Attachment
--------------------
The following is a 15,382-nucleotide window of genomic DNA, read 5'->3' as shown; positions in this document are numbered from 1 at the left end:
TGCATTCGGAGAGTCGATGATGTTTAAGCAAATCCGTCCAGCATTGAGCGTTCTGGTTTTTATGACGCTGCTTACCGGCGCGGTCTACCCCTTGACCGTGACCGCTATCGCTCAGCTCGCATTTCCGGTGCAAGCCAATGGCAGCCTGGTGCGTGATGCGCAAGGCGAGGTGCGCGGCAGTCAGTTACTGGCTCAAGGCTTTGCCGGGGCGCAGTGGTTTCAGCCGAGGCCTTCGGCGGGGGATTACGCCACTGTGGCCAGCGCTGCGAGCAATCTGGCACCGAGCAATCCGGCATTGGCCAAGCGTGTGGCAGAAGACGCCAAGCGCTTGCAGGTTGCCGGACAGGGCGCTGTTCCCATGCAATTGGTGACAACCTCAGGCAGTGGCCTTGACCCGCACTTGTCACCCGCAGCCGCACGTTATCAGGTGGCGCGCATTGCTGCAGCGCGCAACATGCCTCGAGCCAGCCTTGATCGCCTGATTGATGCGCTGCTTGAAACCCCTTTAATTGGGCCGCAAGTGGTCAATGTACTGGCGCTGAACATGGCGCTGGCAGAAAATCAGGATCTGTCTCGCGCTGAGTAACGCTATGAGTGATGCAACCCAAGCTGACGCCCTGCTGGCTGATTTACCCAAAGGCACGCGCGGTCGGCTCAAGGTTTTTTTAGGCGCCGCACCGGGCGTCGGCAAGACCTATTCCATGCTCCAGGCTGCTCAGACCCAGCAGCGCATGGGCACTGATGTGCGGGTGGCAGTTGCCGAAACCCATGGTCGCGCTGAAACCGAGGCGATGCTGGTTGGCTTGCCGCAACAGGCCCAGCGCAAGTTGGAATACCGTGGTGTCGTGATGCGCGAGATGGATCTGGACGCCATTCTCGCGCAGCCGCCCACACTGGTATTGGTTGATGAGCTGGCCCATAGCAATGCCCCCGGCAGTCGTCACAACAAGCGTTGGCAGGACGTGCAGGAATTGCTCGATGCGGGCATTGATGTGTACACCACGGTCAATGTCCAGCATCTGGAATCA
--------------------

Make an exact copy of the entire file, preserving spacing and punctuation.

The following is a 15,382-nucleotide window of genomic DNA, read 5'->3' as shown; positions in this document are numbered from 1 at the left end:
TGCATTCGGAGAGTCGATGATGTTTAAGCAAATCCGTCCAGCATTGAGCGTTCTGGTTTTTATGACGCTGCTTACCGGCGCGGTCTACCCCTTGACCGTGACCGCTATCGCTCAGCTCGCATTTCCGGTGCAAGCCAATGGCAGCCTGGTGCGTGATGCGCAAGGCGAGGTGCGCGGCAGTCAGTTACTGGCTCAAGGCTTTGCCGGGGCGCAGTGGTTTCAGCCGAGGCCTTCGGCGGGGGATTACGCCACTGTGGCCAGCGCTGCGAGCAATCTGGCACCGAGCAATCCGGCATTGGCCAAGCGTGTGGCAGAAGACGCCAAGCGCTTGCAGGTTGCCGGACAGGGCGCTGTTCCCATGCAATTGGTGACAACCTCAGGCAGTGGCCTTGACCCGCACTTGTCACCCGCAGCCGCACGTTATCAGGTGGCGCGCATTGCTGCAGCGCGCAACATGCCTCGAGCCAGCCTTGATCGCCTGATTGATGCGCTGCTTGAAACCCCTTTAATTGGGCCGCAAGTGGTCAATGTACTGGCGCTGAACATGGCGCTGGCAGAAAATCAGGATCTGTCTCGCGCTGAGTAACGCTATGAGTGATGCAACCCAAGCTGACGCCCTGCTGGCTGATTTACCCAAAGGCACGCGCGGTCGGCTCAAGGTTTTTTTAGGCGCCGCACCGGGCGTCGGCAAGACCTATTCCATGCTCCAGGCTGCTCAGACCCAGCAGCGCATGGGCACTGATGTGCGGGTGGCAGTTGCCGAAACCCATGGTCGCGCTGAAACCGAGGCGATGCTGGTTGGCTTGCCGCAACAGGCCCAGCGCAAGTTGGAATACCGTGGTGTCGTGATGCGCGAGATGGATCTGGACGCCATTCTCGCGCAGCCGCCCACACTGGTATTGGTTGATGAGCTGGCCCATAGCAATGCCCCCGGCAGTCGTCACAACAAGCGTTGGCAGGACGTGCAGGAATTGCTCGATGCGGGCATTGATGTGTACACCACGGTCAATGTCCAGCATCTGGAATCA